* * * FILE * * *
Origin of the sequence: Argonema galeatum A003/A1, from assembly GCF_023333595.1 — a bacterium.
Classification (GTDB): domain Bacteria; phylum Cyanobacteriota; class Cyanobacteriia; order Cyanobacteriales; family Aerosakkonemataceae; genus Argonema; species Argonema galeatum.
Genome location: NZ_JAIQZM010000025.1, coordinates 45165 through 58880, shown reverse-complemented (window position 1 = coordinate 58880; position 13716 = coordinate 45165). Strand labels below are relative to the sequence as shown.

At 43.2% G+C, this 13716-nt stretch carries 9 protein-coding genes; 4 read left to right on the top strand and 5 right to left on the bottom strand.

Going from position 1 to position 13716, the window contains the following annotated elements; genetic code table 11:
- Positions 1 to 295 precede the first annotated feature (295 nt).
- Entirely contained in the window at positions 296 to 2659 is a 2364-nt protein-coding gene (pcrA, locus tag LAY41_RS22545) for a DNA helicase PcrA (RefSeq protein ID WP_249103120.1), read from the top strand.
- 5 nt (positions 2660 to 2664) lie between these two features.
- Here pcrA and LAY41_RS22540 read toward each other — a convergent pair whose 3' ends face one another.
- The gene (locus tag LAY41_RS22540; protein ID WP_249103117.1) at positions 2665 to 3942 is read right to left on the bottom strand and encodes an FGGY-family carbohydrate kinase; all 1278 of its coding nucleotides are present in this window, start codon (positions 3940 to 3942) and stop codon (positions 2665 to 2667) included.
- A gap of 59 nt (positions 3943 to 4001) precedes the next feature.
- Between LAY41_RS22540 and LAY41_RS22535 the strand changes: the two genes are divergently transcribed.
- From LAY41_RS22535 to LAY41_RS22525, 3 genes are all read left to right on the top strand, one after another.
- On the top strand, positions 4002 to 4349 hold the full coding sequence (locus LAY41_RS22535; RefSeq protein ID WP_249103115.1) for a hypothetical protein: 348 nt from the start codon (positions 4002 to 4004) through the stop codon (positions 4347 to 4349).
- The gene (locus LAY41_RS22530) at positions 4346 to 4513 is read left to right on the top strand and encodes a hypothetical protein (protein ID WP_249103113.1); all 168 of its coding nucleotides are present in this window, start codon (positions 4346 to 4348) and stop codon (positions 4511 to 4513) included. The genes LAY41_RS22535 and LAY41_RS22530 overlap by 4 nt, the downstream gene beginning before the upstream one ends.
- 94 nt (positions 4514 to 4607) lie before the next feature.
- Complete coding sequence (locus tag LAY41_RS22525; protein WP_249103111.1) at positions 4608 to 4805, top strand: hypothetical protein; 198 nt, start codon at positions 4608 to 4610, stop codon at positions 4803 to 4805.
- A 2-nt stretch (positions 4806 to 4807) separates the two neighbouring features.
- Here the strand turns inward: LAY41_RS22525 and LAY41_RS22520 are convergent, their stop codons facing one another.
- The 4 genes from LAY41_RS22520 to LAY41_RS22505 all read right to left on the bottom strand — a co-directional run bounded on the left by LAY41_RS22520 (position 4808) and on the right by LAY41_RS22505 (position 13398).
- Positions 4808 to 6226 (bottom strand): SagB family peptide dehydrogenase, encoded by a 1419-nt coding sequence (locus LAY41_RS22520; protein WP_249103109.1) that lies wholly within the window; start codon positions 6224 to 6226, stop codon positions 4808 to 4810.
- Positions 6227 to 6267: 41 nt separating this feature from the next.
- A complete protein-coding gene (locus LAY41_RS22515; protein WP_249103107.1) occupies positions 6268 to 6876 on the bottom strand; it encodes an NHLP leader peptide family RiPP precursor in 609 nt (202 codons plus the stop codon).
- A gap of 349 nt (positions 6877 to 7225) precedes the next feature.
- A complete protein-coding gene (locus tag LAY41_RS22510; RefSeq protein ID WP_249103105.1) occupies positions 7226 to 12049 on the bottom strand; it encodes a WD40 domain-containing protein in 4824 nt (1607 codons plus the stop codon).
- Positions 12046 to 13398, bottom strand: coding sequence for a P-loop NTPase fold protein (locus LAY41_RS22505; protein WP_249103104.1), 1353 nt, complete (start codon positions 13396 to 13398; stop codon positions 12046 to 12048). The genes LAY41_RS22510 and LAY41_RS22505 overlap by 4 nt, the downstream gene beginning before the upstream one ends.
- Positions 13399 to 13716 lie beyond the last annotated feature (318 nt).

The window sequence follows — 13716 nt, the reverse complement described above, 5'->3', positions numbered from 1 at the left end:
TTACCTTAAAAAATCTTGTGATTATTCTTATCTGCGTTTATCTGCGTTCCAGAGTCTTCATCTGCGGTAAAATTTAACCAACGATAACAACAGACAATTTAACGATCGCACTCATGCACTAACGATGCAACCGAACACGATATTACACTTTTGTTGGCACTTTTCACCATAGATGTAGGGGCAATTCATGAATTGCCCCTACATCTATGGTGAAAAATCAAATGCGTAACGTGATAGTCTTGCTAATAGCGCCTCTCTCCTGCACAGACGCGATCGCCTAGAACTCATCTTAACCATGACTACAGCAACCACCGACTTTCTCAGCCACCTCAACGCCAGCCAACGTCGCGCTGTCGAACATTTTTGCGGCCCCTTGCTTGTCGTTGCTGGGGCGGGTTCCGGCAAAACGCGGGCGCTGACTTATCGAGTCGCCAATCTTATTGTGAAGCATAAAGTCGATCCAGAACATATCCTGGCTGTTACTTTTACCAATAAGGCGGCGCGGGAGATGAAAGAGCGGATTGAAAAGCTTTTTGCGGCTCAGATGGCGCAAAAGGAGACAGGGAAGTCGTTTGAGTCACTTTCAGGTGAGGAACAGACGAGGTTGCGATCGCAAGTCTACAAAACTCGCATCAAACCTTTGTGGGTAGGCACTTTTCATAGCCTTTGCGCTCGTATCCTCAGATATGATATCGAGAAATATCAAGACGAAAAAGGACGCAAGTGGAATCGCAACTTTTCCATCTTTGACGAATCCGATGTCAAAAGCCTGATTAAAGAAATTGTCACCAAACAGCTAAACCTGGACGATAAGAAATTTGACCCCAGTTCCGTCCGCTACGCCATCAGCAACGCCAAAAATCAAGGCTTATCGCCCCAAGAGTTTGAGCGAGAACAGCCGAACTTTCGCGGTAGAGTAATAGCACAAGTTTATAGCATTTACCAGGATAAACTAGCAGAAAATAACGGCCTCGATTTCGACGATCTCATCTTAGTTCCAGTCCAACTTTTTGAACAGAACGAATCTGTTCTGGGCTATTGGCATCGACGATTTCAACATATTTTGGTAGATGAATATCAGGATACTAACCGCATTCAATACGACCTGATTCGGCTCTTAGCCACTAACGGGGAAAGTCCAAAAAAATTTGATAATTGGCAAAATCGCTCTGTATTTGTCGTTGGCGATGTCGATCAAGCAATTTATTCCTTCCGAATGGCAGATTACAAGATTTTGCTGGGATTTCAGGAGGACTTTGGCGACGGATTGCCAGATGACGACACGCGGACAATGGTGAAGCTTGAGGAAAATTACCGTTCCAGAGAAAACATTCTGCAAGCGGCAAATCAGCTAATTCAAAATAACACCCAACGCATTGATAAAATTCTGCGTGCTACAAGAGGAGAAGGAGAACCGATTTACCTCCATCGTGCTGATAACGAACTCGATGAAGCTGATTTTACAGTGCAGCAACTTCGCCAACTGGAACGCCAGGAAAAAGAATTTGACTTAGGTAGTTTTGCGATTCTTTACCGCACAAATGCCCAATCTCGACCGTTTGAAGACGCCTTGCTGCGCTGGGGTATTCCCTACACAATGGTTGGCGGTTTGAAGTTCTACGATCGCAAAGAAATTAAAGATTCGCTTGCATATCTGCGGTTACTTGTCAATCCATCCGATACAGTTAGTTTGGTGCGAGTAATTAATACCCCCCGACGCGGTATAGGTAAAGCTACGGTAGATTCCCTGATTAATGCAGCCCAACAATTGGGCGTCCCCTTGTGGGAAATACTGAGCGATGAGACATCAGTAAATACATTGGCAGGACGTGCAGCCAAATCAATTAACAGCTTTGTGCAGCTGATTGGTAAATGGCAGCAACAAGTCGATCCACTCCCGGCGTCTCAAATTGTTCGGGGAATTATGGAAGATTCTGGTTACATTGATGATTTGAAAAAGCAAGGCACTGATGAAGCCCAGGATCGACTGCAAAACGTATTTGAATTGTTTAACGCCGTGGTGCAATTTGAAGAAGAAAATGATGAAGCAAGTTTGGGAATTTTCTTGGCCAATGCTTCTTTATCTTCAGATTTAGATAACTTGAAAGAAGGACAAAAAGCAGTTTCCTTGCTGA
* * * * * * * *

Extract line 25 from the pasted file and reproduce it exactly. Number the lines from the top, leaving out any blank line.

- A complete protein-coding gene (locus tag LAY41_RS22510; RefSeq protein ID WP_249103105.1) occupies positions 7226 to 12049 on the bottom strand; it encodes a WD40 domain-containing protein in 4824 nt (1607 codons plus the stop codon).